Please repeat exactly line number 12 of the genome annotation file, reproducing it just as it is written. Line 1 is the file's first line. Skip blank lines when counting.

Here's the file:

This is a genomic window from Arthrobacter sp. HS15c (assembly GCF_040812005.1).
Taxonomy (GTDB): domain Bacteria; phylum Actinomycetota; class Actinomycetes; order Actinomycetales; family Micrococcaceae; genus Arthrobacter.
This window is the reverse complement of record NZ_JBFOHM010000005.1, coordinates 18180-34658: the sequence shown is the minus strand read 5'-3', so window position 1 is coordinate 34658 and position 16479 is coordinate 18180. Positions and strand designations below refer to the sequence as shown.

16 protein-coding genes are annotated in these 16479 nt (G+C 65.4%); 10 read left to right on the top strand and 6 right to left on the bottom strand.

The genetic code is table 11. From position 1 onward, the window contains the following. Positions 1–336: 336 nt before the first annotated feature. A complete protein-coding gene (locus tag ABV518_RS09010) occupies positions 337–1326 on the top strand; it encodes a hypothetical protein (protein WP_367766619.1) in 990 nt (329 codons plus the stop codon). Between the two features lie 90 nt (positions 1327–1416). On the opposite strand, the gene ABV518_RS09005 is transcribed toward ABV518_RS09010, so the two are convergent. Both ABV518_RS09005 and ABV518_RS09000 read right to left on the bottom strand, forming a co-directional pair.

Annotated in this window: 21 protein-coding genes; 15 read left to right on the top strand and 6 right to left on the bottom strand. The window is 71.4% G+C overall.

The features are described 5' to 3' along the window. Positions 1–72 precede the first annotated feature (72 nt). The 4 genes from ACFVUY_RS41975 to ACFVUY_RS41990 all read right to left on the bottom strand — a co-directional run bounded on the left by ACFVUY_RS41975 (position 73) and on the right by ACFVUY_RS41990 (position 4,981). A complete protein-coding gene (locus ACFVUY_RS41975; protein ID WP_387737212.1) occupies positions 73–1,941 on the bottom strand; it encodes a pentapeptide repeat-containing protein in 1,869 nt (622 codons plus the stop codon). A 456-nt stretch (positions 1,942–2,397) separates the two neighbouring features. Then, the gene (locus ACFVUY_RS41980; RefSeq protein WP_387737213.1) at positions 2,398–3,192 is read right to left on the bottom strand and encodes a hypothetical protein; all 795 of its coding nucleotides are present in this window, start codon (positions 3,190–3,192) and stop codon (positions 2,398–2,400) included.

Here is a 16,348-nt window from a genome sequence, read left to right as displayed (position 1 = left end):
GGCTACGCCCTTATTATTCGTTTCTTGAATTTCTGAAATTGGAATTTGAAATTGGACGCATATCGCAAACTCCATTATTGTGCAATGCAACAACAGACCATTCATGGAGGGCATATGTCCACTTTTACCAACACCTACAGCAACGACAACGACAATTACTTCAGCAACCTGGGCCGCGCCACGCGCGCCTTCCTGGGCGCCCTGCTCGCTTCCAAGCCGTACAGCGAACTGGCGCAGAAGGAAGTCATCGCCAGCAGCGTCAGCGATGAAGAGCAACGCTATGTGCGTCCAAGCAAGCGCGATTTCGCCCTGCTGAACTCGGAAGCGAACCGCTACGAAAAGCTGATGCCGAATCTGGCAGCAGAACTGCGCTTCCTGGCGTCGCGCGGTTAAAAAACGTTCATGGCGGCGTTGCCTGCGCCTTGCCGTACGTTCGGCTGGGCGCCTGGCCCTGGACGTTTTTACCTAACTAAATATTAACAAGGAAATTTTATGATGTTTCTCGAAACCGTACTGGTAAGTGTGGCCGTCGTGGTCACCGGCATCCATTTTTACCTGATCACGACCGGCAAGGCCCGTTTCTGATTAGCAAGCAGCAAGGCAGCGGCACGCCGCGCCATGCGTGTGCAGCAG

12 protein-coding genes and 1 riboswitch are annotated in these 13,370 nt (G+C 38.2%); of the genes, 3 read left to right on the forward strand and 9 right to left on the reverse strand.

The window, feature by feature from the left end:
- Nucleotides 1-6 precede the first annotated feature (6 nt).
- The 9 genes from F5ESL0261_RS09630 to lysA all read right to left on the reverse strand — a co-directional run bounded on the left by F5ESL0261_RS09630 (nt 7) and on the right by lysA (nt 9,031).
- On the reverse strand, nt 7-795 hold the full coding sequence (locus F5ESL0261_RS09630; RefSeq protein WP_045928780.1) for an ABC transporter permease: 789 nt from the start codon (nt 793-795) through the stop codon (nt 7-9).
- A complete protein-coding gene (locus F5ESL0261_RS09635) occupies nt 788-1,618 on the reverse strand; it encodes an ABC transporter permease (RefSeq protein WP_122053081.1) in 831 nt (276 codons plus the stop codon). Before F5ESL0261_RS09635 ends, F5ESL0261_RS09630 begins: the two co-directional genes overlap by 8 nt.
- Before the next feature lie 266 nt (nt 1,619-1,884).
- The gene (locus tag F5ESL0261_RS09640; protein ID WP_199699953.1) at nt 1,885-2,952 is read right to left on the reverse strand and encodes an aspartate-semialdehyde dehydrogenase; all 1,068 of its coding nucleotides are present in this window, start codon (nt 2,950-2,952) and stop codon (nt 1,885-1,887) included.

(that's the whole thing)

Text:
- Nucleotides 1-6 precede the first annotated feature (6 nt).